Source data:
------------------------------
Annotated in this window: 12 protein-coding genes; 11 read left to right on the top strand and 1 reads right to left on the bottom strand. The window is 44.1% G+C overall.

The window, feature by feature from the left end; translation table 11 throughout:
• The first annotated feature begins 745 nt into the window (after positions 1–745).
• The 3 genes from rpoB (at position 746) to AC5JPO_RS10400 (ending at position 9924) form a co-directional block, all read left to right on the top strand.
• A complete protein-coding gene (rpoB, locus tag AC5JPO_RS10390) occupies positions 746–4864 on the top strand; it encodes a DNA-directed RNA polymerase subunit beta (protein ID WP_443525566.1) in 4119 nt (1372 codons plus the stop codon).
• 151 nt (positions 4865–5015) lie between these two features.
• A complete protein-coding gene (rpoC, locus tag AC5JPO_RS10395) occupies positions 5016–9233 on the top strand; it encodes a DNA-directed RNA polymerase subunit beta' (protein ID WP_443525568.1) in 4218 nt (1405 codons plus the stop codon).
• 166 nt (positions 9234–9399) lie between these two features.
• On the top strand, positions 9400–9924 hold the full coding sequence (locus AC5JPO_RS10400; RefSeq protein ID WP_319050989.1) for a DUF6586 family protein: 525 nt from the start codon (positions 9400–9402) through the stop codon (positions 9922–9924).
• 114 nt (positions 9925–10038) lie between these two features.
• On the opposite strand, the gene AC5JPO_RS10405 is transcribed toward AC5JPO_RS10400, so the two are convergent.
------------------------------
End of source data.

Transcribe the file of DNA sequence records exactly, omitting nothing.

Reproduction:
Annotated in this window: 12 protein-coding genes; 11 read left to right on the top strand and 1 reads right to left on the bottom strand. The window is 44.1% G+C overall.

The window, feature by feature from the left end; translation table 11 throughout:
• The first annotated feature begins 745 nt into the window (after positions 1–745).
• The 3 genes from rpoB (at position 746) to AC5JPO_RS10400 (ending at position 9924) form a co-directional block, all read left to right on the top strand.
• A complete protein-coding gene (rpoB, locus tag AC5JPO_RS10390) occupies positions 746–4864 on the top strand; it encodes a DNA-directed RNA polymerase subunit beta (protein ID WP_443525566.1) in 4119 nt (1372 codons plus the stop codon).
• 151 nt (positions 4865–5015) lie between these two features.
• A complete protein-coding gene (rpoC, locus tag AC5JPO_RS10395) occupies positions 5016–9233 on the top strand; it encodes a DNA-directed RNA polymerase subunit beta' (protein ID WP_443525568.1) in 4218 nt (1405 codons plus the stop codon).
• 166 nt (positions 9234–9399) lie between these two features.
• On the top strand, positions 9400–9924 hold the full coding sequence (locus AC5JPO_RS10400; RefSeq protein ID WP_319050989.1) for a DUF6586 family protein: 525 nt from the start codon (positions 9400–9402) through the stop codon (positions 9922–9924).
• 114 nt (positions 9925–10038) lie between these two features.
• On the opposite strand, the gene AC5JPO_RS10405 is transcribed toward AC5JPO_RS10400, so the two are convergent.